The mixed messages on the U.S. economy continue. Retail sales -- a key indicator of consumer demand -- were virtually flat in August. While it's hard to judge the recovery through granular monthly data, we're beginning to see a trend forming: although the spending doesn't appear to be contracting, it is slowing.
Here's the chart showing total retail and food services from Commerce Department data:
This shows the drastic decline in consumer demand after the financial crisis hit. Then, from 2009, retail sales gradually began to grow again. If you imagine a line being drawn from about April 2009 through March 2011, you can see that the upward trend is pretty clear. Over the period, the average monthly growth of retail and food services was 0.6%.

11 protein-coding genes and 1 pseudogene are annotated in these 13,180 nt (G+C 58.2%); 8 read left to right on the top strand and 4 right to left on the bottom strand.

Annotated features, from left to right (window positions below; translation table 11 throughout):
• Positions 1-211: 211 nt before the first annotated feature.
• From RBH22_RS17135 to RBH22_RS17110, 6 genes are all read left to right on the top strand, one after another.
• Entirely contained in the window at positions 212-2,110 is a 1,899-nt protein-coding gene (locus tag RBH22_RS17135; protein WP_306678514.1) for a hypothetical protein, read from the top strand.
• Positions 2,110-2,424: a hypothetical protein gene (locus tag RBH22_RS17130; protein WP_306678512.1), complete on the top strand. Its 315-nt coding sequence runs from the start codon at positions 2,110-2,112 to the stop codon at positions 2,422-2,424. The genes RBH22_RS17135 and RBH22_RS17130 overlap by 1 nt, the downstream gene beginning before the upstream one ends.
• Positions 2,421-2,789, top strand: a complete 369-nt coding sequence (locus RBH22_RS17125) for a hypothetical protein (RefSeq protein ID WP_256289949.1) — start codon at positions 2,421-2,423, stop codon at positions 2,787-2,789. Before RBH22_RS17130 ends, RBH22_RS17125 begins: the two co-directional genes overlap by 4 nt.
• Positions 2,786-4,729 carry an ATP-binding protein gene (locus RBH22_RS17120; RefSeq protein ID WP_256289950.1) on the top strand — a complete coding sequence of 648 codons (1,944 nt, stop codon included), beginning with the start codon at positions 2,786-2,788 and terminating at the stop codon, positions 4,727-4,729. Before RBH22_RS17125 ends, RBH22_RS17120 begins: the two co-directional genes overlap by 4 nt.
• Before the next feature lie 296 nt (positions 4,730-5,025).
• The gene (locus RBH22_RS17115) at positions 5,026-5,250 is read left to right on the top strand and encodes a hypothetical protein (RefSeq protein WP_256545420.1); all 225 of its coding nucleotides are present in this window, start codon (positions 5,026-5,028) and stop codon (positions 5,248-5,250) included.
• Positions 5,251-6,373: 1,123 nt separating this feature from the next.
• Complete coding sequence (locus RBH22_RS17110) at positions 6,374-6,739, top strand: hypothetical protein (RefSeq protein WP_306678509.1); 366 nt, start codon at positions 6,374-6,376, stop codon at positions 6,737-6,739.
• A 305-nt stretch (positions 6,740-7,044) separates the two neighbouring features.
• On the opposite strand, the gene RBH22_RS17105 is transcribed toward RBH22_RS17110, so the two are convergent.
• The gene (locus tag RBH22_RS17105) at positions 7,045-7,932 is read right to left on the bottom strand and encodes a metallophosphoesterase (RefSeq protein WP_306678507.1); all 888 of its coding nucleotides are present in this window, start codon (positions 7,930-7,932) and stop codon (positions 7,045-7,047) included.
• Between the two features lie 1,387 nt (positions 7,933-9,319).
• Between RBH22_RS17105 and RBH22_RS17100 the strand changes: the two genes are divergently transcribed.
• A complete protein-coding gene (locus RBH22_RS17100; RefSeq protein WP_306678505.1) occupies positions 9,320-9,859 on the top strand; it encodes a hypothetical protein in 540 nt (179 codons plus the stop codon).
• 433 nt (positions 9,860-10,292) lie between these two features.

But now look at the trend from April 2011 through August. You can see that it is much flatter than the line you just imagined. Over this period, average monthly growth was just 0.1%.
Of course, inflation should figure in here somehow, and the numbers shown don't account for it. The Commerce Department does not provide inflation-adjusted sales. We'll get some data for the Consumer Price Index in August tomorrow. If prices declined, then this could imply that demand growth wasn't so anemic during the month after all. But the recent trend's 0.1% growth almost certainly isn't keeping up with inflation over the period, which averaged 0.2% per month from April through July.
At this point, August's results appear to fit in pretty well with the broader trend of slow spending growth we've seen since April. If consumer demand continues to rise at a pace this modest, then hiring won't increase much either.